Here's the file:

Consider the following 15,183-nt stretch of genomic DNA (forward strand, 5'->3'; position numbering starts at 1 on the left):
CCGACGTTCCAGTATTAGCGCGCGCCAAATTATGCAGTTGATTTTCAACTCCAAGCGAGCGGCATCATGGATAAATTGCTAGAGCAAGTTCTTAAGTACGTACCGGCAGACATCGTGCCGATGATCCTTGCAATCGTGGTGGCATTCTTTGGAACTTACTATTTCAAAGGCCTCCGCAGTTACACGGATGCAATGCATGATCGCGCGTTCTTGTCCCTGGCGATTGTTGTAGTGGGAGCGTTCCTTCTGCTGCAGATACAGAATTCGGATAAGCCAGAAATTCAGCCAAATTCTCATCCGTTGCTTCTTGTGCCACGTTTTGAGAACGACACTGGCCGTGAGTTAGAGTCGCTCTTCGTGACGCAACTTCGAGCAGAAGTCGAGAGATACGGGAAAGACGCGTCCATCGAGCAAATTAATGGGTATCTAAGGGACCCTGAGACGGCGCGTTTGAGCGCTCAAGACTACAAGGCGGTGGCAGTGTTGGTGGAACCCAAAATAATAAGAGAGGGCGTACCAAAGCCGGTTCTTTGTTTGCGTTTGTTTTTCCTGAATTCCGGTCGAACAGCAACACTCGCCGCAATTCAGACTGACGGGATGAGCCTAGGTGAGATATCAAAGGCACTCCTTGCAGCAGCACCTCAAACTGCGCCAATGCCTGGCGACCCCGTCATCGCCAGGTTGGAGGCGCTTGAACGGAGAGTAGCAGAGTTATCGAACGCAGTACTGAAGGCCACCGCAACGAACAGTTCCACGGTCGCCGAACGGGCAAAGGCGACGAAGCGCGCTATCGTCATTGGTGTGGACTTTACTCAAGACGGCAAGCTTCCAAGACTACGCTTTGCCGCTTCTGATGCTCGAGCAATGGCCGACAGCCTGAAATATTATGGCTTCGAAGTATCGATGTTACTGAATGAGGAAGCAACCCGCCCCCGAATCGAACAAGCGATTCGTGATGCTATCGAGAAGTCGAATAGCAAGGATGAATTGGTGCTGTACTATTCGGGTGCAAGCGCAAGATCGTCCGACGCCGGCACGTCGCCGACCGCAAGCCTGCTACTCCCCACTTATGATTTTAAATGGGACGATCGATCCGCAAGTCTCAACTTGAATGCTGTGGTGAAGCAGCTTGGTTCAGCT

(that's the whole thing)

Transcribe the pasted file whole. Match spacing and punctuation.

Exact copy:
Consider the following 15,183-nt stretch of genomic DNA (forward strand, 5'->3'; position numbering starts at 1 on the left):
CCGACGTTCCAGTATTAGCGCGCGCCAAATTATGCAGTTGATTTTCAACTCCAAGCGAGCGGCATCATGGATAAATTGCTAGAGCAAGTTCTTAAGTACGTACCGGCAGACATCGTGCCGATGATCCTTGCAATCGTGGTGGCATTCTTTGGAACTTACTATTTCAAAGGCCTCCGCAGTTACACGGATGCAATGCATGATCGCGCGTTCTTGTCCCTGGCGATTGTTGTAGTGGGAGCGTTCCTTCTGCTGCAGATACAGAATTCGGATAAGCCAGAAATTCAGCCAAATTCTCATCCGTTGCTTCTTGTGCCACGTTTTGAGAACGACACTGGCCGTGAGTTAGAGTCGCTCTTCGTGACGCAACTTCGAGCAGAAGTCGAGAGATACGGGAAAGACGCGTCCATCGAGCAAATTAATGGGTATCTAAGGGACCCTGAGACGGCGCGTTTGAGCGCTCAAGACTACAAGGCGGTGGCAGTGTTGGTGGAACCCAAAATAATAAGAGAGGGCGTACCAAAGCCGGTTCTTTGTTTGCGTTTGTTTTTCCTGAATTCCGGTCGAACAGCAACACTCGCCGCAATTCAGACTGACGGGATGAGCCTAGGTGAGATATCAAAGGCACTCCTTGCAGCAGCACCTCAAACTGCGCCAATGCCTGGCGACCCCGTCATCGCCAGGTTGGAGGCGCTTGAACGGAGAGTAGCAGAGTTATCGAACGCAGTACTGAAGGCCACCGCAACGAACAGTTCCACGGTCGCCGAACGGGCAAAGGCGACGAAGCGCGCTATCGTCATTGGTGTGGACTTTACTCAAGACGGCAAGCTTCCAAGACTACGCTTTGCCGCTTCTGATGCTCGAGCAATGGCCGACAGCCTGAAATATTATGGCTTCGAAGTATCGATGTTACTGAATGAGGAAGCAACCCGCCCCCGAATCGAACAAGCGATTCGTGATGCTATCGAGAAGTCGAATAGCAAGGATGAATTGGTGCTGTACTATTCGGGTGCAAGCGCAAGATCGTCCGACGCCGGCACGTCGCCGACCGCAAGCCTGCTACTCCCCACTTATGATTTTAAATGGGACGATCGATCCGCAAGTCTCAACTTGAATGCTGTGGTGAAGCAGCTTGGTTCAGCT